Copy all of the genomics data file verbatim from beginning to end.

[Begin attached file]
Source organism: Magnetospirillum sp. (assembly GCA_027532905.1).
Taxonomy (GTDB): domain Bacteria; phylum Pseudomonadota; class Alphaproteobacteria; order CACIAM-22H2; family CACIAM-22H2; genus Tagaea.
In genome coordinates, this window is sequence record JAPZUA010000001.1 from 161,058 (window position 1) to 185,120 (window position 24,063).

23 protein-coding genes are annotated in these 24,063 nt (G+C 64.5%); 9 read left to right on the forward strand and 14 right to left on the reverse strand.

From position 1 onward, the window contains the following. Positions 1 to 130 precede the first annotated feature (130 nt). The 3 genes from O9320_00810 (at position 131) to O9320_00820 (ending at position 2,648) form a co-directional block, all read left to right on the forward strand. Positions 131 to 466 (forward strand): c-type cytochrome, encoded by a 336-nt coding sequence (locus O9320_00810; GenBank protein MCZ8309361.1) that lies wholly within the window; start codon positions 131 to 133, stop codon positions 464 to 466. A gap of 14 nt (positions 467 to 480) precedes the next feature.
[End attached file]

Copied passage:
Source organism: Magnetospirillum sp. (assembly GCA_027532905.1).
Taxonomy (GTDB): domain Bacteria; phylum Pseudomonadota; class Alphaproteobacteria; order CACIAM-22H2; family CACIAM-22H2; genus Tagaea.
In genome coordinates, this window is sequence record JAPZUA010000001.1 from 161,058 (window position 1) to 185,120 (window position 24,063).

23 protein-coding genes are annotated in these 24,063 nt (G+C 64.5%); 9 read left to right on the forward strand and 14 right to left on the reverse strand.

From position 1 onward, the window contains the following. Positions 1 to 130 precede the first annotated feature (130 nt). The 3 genes from O9320_00810 (at position 131) to O9320_00820 (ending at position 2,648) form a co-directional block, all read left to right on the forward strand. Positions 131 to 466 (forward strand): c-type cytochrome, encoded by a 336-nt coding sequence (locus O9320_00810; GenBank protein MCZ8309361.1) that lies wholly within the window; start codon positions 131 to 133, stop codon positions 464 to 466. A gap of 14 nt (positions 467 to 480) precedes the next feature.